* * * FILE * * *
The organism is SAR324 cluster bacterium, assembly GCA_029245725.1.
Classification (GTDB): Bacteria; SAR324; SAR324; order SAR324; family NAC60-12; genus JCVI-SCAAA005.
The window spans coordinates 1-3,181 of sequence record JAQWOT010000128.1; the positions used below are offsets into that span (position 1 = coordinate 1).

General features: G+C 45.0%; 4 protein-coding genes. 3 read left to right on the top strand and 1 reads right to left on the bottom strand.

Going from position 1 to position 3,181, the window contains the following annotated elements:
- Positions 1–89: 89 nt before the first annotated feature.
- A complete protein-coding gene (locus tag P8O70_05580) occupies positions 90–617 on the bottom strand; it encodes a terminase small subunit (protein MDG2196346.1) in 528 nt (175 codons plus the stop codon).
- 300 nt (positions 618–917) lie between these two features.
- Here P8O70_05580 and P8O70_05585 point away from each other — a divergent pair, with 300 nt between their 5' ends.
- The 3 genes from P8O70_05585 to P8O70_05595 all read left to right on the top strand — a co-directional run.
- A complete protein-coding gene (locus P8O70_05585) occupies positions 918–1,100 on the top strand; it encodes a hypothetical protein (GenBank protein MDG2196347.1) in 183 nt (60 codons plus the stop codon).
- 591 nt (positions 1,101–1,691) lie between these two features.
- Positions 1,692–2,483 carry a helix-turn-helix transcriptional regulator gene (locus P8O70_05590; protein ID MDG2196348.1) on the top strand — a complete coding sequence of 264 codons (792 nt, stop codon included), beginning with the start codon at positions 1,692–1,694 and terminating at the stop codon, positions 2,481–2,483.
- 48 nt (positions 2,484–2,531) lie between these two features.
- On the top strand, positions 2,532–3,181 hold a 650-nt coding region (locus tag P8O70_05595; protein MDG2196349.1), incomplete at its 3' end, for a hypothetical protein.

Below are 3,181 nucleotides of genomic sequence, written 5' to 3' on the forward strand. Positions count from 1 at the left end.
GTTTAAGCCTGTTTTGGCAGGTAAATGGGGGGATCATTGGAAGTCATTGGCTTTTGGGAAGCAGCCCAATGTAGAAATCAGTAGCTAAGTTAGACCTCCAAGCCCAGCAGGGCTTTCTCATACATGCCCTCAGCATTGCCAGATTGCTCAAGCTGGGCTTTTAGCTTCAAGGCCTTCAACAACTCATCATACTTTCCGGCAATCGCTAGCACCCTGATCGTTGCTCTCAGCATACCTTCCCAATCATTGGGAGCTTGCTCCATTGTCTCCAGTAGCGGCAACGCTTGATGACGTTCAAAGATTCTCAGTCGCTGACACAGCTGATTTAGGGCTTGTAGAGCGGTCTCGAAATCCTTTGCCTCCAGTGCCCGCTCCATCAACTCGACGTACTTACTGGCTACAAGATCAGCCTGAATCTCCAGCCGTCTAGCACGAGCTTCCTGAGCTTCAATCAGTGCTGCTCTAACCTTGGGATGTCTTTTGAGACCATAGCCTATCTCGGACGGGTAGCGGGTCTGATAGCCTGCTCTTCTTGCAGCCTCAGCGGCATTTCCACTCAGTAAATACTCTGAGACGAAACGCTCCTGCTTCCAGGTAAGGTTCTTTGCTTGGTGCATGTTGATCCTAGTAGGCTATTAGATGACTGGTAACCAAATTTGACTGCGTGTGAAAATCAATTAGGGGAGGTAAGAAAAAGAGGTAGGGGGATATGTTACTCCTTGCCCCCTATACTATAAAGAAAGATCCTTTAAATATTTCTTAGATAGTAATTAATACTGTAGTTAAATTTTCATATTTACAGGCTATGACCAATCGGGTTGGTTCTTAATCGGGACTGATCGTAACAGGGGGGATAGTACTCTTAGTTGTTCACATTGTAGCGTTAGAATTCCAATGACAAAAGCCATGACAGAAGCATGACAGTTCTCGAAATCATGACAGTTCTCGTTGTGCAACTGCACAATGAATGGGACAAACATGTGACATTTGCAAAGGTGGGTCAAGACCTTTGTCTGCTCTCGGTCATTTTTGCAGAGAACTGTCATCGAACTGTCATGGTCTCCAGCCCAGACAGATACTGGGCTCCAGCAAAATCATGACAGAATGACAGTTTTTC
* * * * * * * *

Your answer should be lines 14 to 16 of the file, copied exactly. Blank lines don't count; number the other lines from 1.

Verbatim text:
- 48 nt (positions 2,484–2,531) lie between these two features.
- On the top strand, positions 2,532–3,181 hold a 650-nt coding region (locus tag P8O70_05595; protein MDG2196349.1), incomplete at its 3' end, for a hypothetical protein.

Below are 3,181 nucleotides of genomic sequence, written 5' to 3' on the forward strand. Positions count from 1 at the left end.